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Understanding the ways data science can amplify your content intelligence

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Data science has been increasingly part of the conversation at companies—no matter the industry—over the past many years.

But what is data science, and how can it improve your organization? More specifically, how can the insights of a data scientist drive results for a business that's publishing hundreds, if not thousands, of pieces of content each year?

Let's take a closer look, because the combination of the human intelligence of a data scientist and extensibility of a publishing platform like Brightspot CMS make for a powerful formula, indeed.

Data science + Brightspot CMS = Publishing power

What is data science?

Data science describes the use of domain expertise—combined with math and statistics, systems and processes—to help make sense of the relationship between data in order to extract knowledge and better understand outcomes.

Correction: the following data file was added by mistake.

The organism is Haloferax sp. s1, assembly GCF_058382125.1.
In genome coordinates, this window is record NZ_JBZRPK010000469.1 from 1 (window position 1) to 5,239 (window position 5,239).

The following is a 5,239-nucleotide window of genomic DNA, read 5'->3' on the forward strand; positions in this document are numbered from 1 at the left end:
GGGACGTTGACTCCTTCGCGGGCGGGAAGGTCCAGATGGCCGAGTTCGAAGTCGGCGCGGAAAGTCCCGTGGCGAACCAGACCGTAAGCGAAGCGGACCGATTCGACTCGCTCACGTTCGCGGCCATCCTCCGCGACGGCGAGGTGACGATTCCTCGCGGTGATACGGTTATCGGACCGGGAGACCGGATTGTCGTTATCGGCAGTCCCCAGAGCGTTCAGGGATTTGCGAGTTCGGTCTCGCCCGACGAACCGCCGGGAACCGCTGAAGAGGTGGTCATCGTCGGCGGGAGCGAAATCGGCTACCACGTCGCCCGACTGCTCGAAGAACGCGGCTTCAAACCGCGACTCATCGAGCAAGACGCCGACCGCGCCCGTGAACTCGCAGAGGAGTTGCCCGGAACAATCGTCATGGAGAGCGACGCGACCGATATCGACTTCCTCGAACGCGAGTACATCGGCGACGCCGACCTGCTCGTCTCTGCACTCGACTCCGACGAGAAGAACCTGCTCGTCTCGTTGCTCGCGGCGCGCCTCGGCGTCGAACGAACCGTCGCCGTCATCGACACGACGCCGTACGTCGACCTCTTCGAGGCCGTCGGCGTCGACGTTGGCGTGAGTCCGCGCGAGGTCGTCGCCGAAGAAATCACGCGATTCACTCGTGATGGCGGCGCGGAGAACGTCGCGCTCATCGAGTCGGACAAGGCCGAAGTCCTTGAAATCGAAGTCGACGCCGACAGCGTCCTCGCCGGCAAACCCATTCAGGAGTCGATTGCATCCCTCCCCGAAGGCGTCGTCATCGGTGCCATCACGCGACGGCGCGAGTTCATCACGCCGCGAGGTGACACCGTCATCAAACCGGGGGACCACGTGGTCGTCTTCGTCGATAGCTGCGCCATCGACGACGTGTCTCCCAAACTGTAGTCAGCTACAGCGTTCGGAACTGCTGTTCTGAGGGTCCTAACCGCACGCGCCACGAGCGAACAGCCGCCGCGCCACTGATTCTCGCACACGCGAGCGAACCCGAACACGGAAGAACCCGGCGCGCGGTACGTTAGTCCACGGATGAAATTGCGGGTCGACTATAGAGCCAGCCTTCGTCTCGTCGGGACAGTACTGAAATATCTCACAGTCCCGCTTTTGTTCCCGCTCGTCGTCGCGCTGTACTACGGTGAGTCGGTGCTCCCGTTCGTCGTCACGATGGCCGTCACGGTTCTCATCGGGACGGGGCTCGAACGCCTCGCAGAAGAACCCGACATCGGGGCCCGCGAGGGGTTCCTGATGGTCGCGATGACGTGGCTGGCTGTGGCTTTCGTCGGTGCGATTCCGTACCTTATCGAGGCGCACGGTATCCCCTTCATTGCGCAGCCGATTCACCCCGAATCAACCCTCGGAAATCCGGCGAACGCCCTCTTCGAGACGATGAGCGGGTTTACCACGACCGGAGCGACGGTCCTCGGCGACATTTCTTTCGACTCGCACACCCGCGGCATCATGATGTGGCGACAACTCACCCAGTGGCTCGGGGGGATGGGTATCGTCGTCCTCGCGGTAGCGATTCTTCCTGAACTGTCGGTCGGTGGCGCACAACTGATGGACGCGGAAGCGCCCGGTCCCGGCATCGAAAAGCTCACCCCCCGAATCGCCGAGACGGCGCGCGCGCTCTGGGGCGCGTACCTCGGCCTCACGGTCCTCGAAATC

In that way, everyone is a data scientist—for example, if you tell your roommate or spouse that you’ll be home in 30 minutes, you’re crunching numbers to make that prediction. Variables like time of day, weather conditions, traffic, route—all of these get taken into consideration before hypothesizing the number of minutes it will take to get from Point A to Point B. Once you’re home, you know how many minutes it took, which you then use to understand how right or wrong your prediction was. Over time, you adjust your mental model as your sample size grows more robust, and improve your predictions going forward.

This is data science: the process of using tools, math, and algorithms to generate predictions, understanding the relationship between different variables that go into the number you provide, and then quantifying how right or wrong you are.

Like traditional science, data science uses the scientific method, beginning with creating a hypothesis, then gathering data, experimenting with various data models, understanding results, making tweaks, and proving or disproving the hypothesis.

Data science has a broad range of applications and is analogous to machine learning, predictive analytics and big data.

How does data science help content businesses?